Subdivision 2(G) of IWC Order No. 1-89 defines "hours worked" as: "[t]he time during which an employee is subject to the control of an employer, and includes all the time the employee is suffered or permitted to work, whether or not required to do so."

Subdivision 11(A) of IWC Order No. 1-89 sets forth the policy regarding meal periods: "No employer shall employ any person for a work period of more than five (5) hours without a meal period of not less than thirty (30) minutes, except that when a work period of not more than six (6) hours will complete the day's work the meal period may be waived by mutual consent of employer and employee. Unless the employee is relieved of all duty during a thirty (30) minute meal period, the meal period shall be considered an 'on duty' meal period and counted as time worked. An 'on duty' meal period shall be permitted only when the nature of the work prevents an employee from being relieved of all duty and when by written agreement between the parties an on-the-job paid meal period is agreed to." (Italics added.)

II. Guiding Principles and Standards of Review

[1] The interpretation of a regulation is a question of law for the courts to decide. (Culligan Water Conditioning v. State Bd. of Equalization (1976) 17 Cal. 3d 86, 93 [130 Cal. Rptr. 321, 550 P.2d 593].) Although there are many rules of construction which provide guidance when the meaning of a regulation is uncertain, (see 7 Witkin, Summary of Cal. Law (9th ed. 1990) Constitutional Law, § 94, pp. 146-147 for a list of some such rules), the [32 Cal. App. 4th 974] primary rule is to respect the subject matter expertise of the agency charged with enforcing the regulation and to defer to that agency's interpretation unless it is clearly erroneous or unauthorized. (Pacific Legal Foundation v. Unemployment Ins. Appeals Bd. (1981) 29 Cal. 3d 101, 111 [172 Cal. Rptr. 194, 624 P.2d 244]; Lusardi Construction Co. v. California Occupational Safety & Health Appeals Bd. (1991) 1 Cal. App. 4th 639, 645 [2 Cal. Rptr. 2d 297].)

[2] Labor Code sections 61 and 1193.5 specifically empower the DLSE to interpret and enforce IWC Orders with the primary objective of protecting workers. (Industrial Welfare Com. v. Superior Court (1980) 27 Cal. 3d 690, 724 [166 Cal. Rptr. 331, 613 P.2d 579]; Skyline Homes Inc. v. Department of Industrial Relations (1985) 165 Cal. App. 3d 239, 253 [211 Cal. Rptr. 792].) IWC orders must be liberally construed to accomplish this primary objective. (Ibid.) A reviewing court may not substitute its judgment for that of the agency on matters within the agency's discretion. (Pacific Legal Foundation v. Unemployment Ins. Appeals Bd., supra, 29 Cal.3d at p. 111.)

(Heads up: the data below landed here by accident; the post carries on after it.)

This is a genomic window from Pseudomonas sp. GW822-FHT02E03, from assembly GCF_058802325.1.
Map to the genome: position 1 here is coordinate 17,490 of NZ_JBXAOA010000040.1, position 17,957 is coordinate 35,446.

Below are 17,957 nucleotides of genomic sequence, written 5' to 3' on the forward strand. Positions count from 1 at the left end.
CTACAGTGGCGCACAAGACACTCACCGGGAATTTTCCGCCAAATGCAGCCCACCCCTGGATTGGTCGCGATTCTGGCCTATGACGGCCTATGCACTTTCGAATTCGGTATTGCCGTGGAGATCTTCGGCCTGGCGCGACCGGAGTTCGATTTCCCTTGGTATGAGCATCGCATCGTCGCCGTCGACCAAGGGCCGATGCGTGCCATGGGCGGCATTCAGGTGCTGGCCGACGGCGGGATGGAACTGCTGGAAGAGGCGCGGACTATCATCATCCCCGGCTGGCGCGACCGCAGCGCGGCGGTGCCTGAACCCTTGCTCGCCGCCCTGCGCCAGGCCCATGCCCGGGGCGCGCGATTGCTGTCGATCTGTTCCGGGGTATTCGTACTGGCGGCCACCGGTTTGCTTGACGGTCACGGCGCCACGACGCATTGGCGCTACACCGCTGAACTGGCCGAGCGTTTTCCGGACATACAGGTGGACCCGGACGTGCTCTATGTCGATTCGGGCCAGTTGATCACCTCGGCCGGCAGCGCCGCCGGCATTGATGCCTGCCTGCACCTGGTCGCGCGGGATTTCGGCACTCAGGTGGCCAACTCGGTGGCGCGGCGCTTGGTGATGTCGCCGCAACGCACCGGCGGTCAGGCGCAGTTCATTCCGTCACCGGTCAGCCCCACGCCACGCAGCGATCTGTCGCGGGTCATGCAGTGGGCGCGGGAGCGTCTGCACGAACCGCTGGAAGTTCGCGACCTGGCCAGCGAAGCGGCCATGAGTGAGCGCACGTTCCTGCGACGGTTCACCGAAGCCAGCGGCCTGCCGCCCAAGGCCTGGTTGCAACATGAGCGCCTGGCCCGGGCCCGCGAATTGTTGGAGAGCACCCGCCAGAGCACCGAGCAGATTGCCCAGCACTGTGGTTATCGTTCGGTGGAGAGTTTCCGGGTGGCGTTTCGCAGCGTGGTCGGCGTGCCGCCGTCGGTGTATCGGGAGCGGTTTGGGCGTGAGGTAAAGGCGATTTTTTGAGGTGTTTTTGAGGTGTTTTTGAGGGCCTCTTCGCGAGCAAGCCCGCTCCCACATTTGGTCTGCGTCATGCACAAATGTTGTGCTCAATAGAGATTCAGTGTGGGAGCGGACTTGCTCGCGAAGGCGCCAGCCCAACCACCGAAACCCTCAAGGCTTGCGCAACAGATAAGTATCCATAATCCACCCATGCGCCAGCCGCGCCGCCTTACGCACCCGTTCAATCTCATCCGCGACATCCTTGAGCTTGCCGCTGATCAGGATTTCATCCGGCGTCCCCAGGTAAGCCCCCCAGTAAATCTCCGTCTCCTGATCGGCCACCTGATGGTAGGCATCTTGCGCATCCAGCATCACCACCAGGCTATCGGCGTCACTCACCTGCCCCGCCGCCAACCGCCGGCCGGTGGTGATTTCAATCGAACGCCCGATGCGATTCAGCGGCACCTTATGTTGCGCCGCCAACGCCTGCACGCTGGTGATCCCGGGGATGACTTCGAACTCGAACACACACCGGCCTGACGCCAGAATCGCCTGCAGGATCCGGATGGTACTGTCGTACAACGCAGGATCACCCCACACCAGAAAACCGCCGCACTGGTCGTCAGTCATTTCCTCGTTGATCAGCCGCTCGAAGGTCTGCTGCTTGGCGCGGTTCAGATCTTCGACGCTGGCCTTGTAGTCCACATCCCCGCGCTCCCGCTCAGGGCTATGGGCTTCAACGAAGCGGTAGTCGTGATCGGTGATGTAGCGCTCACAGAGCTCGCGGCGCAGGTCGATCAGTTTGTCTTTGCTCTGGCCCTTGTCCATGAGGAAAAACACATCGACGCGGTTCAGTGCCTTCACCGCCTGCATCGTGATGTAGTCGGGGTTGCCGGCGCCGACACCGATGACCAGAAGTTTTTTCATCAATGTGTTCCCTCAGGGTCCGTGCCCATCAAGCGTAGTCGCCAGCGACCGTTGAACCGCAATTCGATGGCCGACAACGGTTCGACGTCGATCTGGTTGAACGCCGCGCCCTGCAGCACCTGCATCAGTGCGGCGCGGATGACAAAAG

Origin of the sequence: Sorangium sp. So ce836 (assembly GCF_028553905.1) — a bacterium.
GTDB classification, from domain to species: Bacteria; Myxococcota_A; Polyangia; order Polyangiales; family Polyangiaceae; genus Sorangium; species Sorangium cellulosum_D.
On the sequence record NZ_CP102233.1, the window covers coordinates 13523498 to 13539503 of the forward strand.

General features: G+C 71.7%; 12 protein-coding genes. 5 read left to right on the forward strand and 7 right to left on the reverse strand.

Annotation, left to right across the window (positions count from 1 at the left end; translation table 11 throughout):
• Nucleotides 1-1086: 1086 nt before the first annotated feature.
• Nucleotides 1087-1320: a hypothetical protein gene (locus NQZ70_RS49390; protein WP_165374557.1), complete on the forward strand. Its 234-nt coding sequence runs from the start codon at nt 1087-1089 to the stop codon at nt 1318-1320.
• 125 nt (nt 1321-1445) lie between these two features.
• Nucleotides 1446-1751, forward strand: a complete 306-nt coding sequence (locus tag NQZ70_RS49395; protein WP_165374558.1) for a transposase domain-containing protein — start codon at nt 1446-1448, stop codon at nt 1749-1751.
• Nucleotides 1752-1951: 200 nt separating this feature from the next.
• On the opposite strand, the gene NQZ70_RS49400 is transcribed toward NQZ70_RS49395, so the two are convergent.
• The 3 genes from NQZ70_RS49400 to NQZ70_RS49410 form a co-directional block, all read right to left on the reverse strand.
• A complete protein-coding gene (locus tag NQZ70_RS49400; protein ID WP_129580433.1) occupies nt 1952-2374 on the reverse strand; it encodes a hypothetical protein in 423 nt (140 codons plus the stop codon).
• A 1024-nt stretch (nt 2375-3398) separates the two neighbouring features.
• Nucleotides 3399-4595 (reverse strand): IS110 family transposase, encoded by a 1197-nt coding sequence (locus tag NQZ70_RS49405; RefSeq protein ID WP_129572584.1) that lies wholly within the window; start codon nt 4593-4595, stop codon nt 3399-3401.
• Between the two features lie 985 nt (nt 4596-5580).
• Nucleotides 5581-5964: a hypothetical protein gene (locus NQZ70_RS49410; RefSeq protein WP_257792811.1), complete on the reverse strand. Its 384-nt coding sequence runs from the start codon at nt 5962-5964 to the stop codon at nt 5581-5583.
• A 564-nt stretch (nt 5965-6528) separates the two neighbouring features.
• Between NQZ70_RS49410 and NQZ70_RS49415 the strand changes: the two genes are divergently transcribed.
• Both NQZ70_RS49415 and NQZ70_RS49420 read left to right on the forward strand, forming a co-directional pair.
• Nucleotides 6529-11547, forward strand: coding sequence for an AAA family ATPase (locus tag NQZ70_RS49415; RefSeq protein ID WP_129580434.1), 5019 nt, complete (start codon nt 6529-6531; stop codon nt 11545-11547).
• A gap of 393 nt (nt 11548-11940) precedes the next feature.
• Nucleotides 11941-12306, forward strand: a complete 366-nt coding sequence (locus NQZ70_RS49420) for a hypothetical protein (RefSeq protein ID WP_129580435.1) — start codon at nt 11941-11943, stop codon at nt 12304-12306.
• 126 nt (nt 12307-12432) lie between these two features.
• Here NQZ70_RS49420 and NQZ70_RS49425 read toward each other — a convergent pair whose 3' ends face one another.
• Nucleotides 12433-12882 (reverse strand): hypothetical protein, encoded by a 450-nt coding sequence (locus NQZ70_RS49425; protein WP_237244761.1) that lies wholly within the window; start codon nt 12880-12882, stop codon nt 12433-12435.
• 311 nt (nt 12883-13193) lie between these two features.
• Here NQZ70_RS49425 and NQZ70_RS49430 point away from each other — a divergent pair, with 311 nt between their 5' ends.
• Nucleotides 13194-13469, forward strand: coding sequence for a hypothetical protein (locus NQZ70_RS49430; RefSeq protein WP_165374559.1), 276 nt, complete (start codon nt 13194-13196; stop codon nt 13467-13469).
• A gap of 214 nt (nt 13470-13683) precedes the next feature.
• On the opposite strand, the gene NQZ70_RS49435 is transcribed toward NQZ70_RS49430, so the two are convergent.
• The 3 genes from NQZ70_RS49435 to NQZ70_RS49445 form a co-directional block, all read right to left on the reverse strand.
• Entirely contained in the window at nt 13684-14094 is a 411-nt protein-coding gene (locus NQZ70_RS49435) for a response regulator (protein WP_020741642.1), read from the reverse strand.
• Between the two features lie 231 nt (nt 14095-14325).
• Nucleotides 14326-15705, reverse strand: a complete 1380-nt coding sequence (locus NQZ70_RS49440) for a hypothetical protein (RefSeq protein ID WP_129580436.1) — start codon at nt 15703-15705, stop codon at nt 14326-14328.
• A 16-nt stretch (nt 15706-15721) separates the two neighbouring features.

Thus, this court must determine whether the Commissioner's interpretation of IWC Order No. 1-89 is clearly erroneous or whether it is a reasonable construction of regulatory language which is designed to protect workers in the manufacturing industry.

III. Validity of Commissioner's Interpretation

A. Common Meaning of Language Used in IWC Order No. 1-89

[3a] ATS contends the enforcement policy adopted by the DLSE is invalid because the regulations regarding hours worked and meal periods do not clearly require compensation for meal periods if the employee is required to remain on the employer's premises. According to ATS, the enforcement policy would be reasonable only if there was express language which provided that employers must compensate employees for meal periods if the employees are required to remain on the employer's premises.

While we agree that an employer must be afforded adequate notice of regulatory requirements, the DLSE's enforcement policy is not rendered clearly erroneous merely because the regulation could be worded more explicitly. Moreover, this argument assumes the language of the regulation is unclear.

According to the definition contained in IWC Order No. 1-89, subdivision 2, "hours worked" means the time during which an employee is " subject to [32 Cal. App. 4th 975] the control of an employer ...." (Italics added.) This language is neither vague nor unclear. According to 3 Oxford English Dictionary (2d ed. 1989), page 853, to "control" means "[t]o exercise restraint or direction upon the free action of; to hold sway over, exercise power or authority over; to dominate, command." Webster's New World Dictionary (3d college ed. 1988) at page 303 defines "control" as "the exercise of authority over; direct; command ...." These definitions are not obscure; they are meanings commonly attributed to the words chosen by the IWC to communicate the obvious-an employer must compensate an employee for the time during which the employer controls the employee.

When an employer directs, commands or restrains an employee from leaving the work place during his or her lunch hour and thus prevents the employee from using the time effectively for his or her own purposes, that employee remains subject to the employer's control. According to IWC Order No. 1-89, that employee must be paid.

The language of IWC Order No. 1-89, subdivision 11(A) is not inconsistent with this interpretation: "Unless the employee is relieved of all duty during a thirty (30) minute meal period, the meal period shall be considered an 'on duty' meal period and counted as time worked...."